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Mourning a war-crimes suspect

Malai, Banteay Meanchey
Here in the former Khmer Rouge stronghold of Malai, the death of Ieng Sary has led to little of the soul-searching that has gripped the country. The calls for retribution are heard nowhere, the hand-wringing over justice denied seemingly non-existent.

It is not a man who oversaw the deaths of two million who has died, at least not here in Malai. Instead, for the hundreds who have poured into this dusty border town to pay their respects, what they have witnessed is the passing of nothing less than one of the nation’s greatest leaders.

 “He is a kind of person who sacrificed himself and his life for the nation and the people,” said Phy Phoun, 66. Speaking at Ieng Sary’s house during the week-long funeral that began Thursday night and will culminate in his cremation on March 21, the former Ministry of Foreign Affairs official had come to lay eyes on his former boss one last time.

“The memory for the people here remains focused on the time we were with him,” said Phoun, a former deputy Malai district governor who was appointed in 1997, a year after Ieng Sary took over the region.

Like many of Ieng Sary’s followers, that year represented a turning point after the Khmer Rouge foreign minister received a royal amnesty and was granted de facto control of neighbouring Pailin province as well as Malai as part of Prime Minister Hun Sen’s win-win policy. Thousands of supporters put down their arms against the government, ostensibly trading their Khmer Rouge affiliation for an amnesty that then permitted them to remain under the rule of former Khmer Rouge leaders.  

Sitting outside the large wooden home located just a few hundred metres from the Thai border, Phoun – like others who have spilled into this house during the past few days – described Ieng Sary in the type of glowing terms usually reserved for the saintly.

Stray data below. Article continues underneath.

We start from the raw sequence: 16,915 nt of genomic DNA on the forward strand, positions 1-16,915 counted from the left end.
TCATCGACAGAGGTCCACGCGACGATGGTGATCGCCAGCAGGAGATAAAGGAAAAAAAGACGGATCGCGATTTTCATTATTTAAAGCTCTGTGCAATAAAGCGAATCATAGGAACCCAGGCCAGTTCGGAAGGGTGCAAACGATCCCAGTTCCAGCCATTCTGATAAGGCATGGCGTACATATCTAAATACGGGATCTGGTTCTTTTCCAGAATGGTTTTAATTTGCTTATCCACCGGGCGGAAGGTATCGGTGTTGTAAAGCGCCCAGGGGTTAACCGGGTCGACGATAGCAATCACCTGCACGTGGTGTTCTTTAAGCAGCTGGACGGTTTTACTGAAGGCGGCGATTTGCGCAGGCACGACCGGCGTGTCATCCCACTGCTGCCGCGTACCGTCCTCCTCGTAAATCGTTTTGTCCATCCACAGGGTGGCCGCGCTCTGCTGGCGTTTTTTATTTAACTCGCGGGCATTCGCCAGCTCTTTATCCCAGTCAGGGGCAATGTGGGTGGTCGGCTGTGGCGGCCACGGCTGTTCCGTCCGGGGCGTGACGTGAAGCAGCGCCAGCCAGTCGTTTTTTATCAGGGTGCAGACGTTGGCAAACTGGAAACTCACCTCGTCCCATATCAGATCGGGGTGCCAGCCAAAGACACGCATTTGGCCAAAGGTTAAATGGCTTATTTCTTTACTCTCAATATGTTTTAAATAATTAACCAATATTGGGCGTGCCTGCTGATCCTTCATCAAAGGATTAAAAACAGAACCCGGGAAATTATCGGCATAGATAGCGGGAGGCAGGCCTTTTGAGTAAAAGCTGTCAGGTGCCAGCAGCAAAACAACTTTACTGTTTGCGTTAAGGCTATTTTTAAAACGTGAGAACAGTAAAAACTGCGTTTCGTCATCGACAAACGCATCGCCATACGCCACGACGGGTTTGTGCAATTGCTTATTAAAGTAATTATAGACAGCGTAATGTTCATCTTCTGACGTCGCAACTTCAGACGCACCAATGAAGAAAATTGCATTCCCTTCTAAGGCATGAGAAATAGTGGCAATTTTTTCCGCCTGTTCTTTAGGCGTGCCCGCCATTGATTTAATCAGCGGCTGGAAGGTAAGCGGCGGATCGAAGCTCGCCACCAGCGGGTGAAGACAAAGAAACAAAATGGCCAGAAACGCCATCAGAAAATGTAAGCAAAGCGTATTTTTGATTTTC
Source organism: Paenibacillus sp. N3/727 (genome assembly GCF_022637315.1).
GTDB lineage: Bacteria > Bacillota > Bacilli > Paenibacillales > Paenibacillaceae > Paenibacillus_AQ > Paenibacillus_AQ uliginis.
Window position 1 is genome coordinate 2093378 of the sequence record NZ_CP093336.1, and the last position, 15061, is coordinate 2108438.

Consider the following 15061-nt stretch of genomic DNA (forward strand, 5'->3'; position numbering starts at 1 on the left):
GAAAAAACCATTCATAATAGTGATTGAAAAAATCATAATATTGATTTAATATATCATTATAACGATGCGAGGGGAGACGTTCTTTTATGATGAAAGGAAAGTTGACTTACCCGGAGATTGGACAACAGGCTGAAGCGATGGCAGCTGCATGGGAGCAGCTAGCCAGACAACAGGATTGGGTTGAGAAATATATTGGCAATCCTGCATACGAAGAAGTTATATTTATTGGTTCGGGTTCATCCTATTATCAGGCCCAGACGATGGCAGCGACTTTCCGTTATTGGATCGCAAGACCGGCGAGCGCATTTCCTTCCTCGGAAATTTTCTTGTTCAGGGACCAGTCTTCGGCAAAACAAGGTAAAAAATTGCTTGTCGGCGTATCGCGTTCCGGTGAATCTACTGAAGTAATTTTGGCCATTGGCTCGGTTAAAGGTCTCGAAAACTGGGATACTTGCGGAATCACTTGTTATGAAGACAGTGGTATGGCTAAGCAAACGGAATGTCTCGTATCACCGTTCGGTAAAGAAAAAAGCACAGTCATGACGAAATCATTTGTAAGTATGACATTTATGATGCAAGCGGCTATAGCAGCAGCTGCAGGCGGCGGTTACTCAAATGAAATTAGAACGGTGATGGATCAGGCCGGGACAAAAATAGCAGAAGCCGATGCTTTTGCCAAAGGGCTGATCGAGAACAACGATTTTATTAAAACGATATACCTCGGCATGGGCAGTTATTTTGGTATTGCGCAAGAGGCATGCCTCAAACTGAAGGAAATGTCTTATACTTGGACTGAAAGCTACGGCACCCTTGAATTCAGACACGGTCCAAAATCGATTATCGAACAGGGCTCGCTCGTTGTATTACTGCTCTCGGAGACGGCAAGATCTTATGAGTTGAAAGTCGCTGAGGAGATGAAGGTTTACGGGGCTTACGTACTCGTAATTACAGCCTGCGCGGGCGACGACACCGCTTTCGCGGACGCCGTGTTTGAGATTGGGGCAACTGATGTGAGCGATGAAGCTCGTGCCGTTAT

“He loved his people. He wanted to have a society in which people were not oppressed. This was Ieng Sary’s vision, and this is what he spread to his subordinates at the time,” said Phoun, who had been a follower of Ieng Sary since 1967.

Nearby, another supporter seconded the opinion.

“The war would still be continued as of today if he did not join with the government,” said the man, a former high-ranking Khmer Rouge official who did not wish to give his name due to his current affiliations. “We support him and follow him, because we didn’t want anymore fighting between Khmer and Khmer people.”

“It is a great achievement he has given people here,” echoed Hem Yet, 57, a farmer from Malai whose husband served as a cadre under Ieng Sary.

Sitting on her 50-hectare farm surrounded by workers and partially harvested cassava fields, Yet enumerated the changes that had been made following Ieng Sary’s 11-year amnesty.  

“During the fighting, Malai was a jungle – full of cobras and tigers. Many got sick and died from malaria,” she said.  “Now we are in peace and have development. It’s a complete difference and it’s a great achievement he has given the people here.”

Indeed, this town has ballooned since its integration in 1996. Once the epicentre of fighting that raged throughout the 1980s and 1990s, the district is now home to more than 40,000 people – a fourfold increase over the past decade and a half.   

At the bustling market, just one of the infrastructure projects popularly cited by residents here as proof positive of Ieng Sary’s success, vendors spoke of a man who changed their lives only for the better.

Thirty-four years after the Khmer Rouge were ousted from power and 18 years after the regime formally disbanded and fighting ceased, Sou Yan, 48, continues to live in disbelief.

“I never expected to be sitting here, selling stuff to people. I used to carry a gun and fight. I moved around always, I was separated from my family,” said the one-time child soldier who today works as an electronics vendor.

“Now, there’s no more war here. We don’t need it anymore.”

Asked whose responsibility that was, Yan is unwavering: Ieng Sary.

“If he didn’t lead the forces to stop fighting, I can’t say whether I’d even be alive today.”

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